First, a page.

Friday, February 5, 2016

“To get along well with people requires an elimination of prejudice…”

A thought by Zig Ziglar (2003-01-01) from his book, Zig Ziglar's Life Lifters (p. 190). B&H Publishing. Kindle Edition. (Click on the title of the book to go to to buy the book.)

How are you doing on this friendship thing?  Also how are you doing on this prejudice thing?  By the way, it is hard to get along with Jesus and be prejudice.

The whole thought of Zig is, “To get along well with people requires an elimination of prejudice, which, in virtually every case, is circumstantial, based either on ignorance or never having had any real relationship with those of a different race or culture.” 

He goes on, “This does not mean that I'm suggesting or even mildly hinting that you have to agree with everybody on everything. To do so would be to invite disaster into your life. But it does mean that you can disagree without being disagreeable. You can disagree and yet respect the other person's right to believe as he or she believes. You can have a different opinion without denying the other person the right to have the opinion he or she has. When you adopt that attitude and take that approach, you will probably be amazed to discover on occasion that your friend's point of view was right and yours was wrong. That's a sobering thought.”

They could be right.  They could be right.  I never thought of that.

He says, “When you take the right attitude toward another person, you not only avoid building a wall between the two of you, but you also establish common ground and lay a solid foundation on which to build a relationship.”

He goes on, “I encourage you to replay the tapes of your life and explore the number of times people who were ‘different’ from you turned out to be really great people and had opinions with which you disagreed but that turned out to be correct. Take the approach I'm suggesting, and you will become a happier, healthier, friendlier, better person.”

So is this a problem for you?

Thursday, February 4, 2016

“You are the third person.”

A thought by Zig Ziglar (2003-01-01) from his book, Zig Ziglar's Life (p. 188). B&H Publishing. Kindle Edition. (Click on the title of the book to go to to buy the book.)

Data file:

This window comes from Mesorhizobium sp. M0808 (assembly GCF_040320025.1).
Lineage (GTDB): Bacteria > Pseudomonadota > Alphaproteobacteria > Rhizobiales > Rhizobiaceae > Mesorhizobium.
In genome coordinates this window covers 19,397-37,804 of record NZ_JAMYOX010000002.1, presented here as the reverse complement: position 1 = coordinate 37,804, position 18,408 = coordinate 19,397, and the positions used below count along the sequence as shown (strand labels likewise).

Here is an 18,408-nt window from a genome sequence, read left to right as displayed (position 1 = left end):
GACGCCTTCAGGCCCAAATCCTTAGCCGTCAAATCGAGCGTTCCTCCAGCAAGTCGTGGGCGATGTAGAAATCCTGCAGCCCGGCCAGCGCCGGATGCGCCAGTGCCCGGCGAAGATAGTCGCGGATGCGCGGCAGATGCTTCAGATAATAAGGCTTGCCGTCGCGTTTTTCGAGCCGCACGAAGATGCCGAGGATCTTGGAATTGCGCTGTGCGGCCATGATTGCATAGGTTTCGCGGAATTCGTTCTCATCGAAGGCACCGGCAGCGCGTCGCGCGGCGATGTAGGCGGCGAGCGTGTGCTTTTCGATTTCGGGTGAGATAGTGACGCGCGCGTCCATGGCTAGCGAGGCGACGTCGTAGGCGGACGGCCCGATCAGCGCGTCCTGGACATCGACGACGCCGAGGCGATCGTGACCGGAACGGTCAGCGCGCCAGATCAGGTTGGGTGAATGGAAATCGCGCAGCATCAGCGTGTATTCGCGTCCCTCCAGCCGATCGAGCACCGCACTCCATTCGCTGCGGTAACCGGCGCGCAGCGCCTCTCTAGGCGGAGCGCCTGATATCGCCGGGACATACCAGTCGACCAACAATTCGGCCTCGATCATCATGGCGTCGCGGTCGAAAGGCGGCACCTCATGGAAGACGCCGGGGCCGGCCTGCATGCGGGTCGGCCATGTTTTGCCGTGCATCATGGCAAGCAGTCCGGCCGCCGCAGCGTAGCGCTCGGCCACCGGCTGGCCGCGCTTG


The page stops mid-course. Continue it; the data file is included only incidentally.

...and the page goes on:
Zig says, “Several years ago I heard the statement that ‘every third person is either remarkably handsome and unusually bright, or amazingly beautiful and absolutely brilliant.’”

He goes on to say, “From this moment on I encourage you to think of yourself as that ‘third person.’ As that third person, I want to share with you some important considerations about yourself. Several billion people have walked this earth, but there has never been, nor will there ever be, a person exactly like you. Your uniqueness gives you real value. Think about it like this: If man can take moldy bread and make penicillin out of it, think what an awesome God can make out of you. Listen to what St. Augustine said in A.D. 399 (and I paraphrase): Man travels hundreds of miles to gaze at the broad expanse of the ocean. He looks in awe at the heavens above. He stares in wonderment at the fields, the mountains, the rivers and the streams. And then he passes himself by without a thought—God's most amazing creation.”

Listen, you are God’s most amazing creation.  When He created you He said, “It is good.” 

Zig then says, “It is important that you think well, not egotistically, about yourself because the way you see yourself has a direct bearing on how you see and treat others. If you see yourself as happy, secure, self-sufficient, and as a good friend, you'll attract happy, secure, self-sufficient, good friends.”

But it is also important to look at that other person and appreciate the fact that God also when He created them said, “It is good” and that they are also God’s most amazing creation.  So don’t look down on yourself and don’t look down on that other person. 

So do you need God's help in seeing you as He sees you?